Amazon.com Widgets Location 2571: Long for This World

Location 2571

● They're Not Just Books ●

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*Not from Stars Across Time by Lionsdrake
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Long for This World: The Strange Science of Immortality

In recent years, the dream of eternal youth has started to look like more than just a dream.

In the twentieth century alone, life expectancy increased by more than thirty years—-almost as much time as humans have gained in the whole span of human existence. Today a motley array of scientists, researchers, and entrepreneurs believe that another, bigger leap is at hand—that human immortality is not only possible, but attainable in our own time. Is there genius or folly in the dreams of these charismatic but eccentric thinkers?

Full synopsis available via the link provided.

I don't think it a possibility to be any further from my comfort zone than I was with this book. But the idea of immortality, who could resist?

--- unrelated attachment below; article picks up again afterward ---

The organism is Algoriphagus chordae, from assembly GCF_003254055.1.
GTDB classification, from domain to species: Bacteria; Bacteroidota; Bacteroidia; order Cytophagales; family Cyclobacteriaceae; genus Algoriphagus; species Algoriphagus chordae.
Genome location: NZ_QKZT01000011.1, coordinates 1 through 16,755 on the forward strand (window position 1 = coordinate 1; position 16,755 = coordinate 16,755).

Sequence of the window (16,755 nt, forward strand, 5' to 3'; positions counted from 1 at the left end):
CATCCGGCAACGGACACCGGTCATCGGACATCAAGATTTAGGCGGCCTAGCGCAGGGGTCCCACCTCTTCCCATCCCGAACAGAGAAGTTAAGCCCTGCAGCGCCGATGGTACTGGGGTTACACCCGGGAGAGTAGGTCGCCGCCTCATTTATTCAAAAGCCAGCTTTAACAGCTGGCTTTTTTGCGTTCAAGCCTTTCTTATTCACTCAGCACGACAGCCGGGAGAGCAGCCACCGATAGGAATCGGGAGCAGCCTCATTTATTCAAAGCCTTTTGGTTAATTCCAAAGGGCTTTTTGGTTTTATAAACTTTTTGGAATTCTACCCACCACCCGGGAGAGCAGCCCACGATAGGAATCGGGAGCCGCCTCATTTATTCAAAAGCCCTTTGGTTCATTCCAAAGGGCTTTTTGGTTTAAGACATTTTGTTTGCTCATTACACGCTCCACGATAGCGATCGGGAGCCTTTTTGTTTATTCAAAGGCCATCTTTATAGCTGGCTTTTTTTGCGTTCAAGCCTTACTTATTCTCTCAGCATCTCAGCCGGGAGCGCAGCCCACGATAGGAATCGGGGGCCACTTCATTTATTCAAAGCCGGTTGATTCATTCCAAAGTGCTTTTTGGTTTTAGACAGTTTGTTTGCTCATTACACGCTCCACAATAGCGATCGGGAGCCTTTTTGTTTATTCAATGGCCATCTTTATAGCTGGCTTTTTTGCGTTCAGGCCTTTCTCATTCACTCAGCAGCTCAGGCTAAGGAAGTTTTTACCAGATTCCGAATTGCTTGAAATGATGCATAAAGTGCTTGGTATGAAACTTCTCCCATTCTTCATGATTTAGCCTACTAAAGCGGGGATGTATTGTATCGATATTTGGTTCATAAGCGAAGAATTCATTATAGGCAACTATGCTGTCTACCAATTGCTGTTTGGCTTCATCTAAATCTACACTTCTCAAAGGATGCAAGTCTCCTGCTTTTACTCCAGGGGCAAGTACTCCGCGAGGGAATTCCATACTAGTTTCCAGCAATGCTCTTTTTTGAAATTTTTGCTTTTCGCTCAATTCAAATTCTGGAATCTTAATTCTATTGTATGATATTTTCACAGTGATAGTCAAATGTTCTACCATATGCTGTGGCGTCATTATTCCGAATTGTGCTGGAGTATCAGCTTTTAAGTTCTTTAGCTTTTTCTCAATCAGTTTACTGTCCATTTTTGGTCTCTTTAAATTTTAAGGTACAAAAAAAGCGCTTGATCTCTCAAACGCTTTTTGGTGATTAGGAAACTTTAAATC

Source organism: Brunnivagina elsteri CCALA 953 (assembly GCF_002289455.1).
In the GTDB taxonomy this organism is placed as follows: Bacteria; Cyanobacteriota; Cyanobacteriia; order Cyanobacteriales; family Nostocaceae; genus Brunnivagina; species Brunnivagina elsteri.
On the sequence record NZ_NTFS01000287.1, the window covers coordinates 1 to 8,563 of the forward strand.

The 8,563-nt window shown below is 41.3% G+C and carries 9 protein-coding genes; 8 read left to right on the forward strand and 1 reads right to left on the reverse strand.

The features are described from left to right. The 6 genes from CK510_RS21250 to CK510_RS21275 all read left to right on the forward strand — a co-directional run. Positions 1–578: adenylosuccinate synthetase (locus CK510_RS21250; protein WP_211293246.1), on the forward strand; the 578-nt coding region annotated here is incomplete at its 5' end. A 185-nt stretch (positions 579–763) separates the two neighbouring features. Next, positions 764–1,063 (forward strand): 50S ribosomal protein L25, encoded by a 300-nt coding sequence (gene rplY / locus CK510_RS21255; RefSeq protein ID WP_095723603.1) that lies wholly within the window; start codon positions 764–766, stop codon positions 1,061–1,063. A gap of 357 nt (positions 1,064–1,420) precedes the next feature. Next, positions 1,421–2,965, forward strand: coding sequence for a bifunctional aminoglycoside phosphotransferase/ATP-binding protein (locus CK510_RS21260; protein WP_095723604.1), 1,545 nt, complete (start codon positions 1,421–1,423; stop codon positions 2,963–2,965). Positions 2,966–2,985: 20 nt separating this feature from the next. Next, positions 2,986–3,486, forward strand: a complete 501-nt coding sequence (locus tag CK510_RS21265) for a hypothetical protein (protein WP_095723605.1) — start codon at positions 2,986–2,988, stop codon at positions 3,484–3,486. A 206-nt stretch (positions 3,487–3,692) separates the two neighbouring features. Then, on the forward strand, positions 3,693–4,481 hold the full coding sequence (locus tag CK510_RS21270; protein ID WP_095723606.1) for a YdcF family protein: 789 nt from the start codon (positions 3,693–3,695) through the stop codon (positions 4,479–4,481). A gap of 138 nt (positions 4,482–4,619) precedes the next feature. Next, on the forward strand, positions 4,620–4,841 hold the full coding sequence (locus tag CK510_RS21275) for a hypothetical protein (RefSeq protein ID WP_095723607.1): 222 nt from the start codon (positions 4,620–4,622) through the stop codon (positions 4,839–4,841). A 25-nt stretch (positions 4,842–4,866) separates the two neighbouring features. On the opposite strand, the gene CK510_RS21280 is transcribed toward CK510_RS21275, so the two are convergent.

It begins with a clear definition and history of a mortal's life expectancy. How it is perceived and how that perception has grown. Transitioning from the philosophical to the scientific, the book does cover a fair range of thoughts and research on immortality. Many people played a part, none more so than Aubrey de Grey- a man who loves to hear himself talk.

The book offers a great subject to truly lose yourself in while providing information that leaves it's reader with 'food for thought'. There are constant references to Christianity and Greek mythology among numerous historical tidbits and one too many mentions of hydra, both the living creature and mythical beast. Offering a wide array of viewpoints, the author himself isn't attempting to win the reader over to one specific stance on whether or not one will ever find attainment in the quest for immortality but would one choose immortality for himself if given the chance. Do the pros outweigh the cons? Would you choose immortality even if your loved ones would not?

The idea of acquiring immortality is appealing and an aspect that gives the very best of fantasy and myth their charm. Would I want it for myself? Damn straight.

One such argument against immortality is boredom. That people would become bored with life.

What the hell is wrong with these people? Is the world not vast enough?

Okay, so I've proven one of their points. The young see the experiences to be had. The old see the time with loved ones to be spent.

I'm a statistic, yes, and I proudly support the Methuselah Foundation, if only in spirit.


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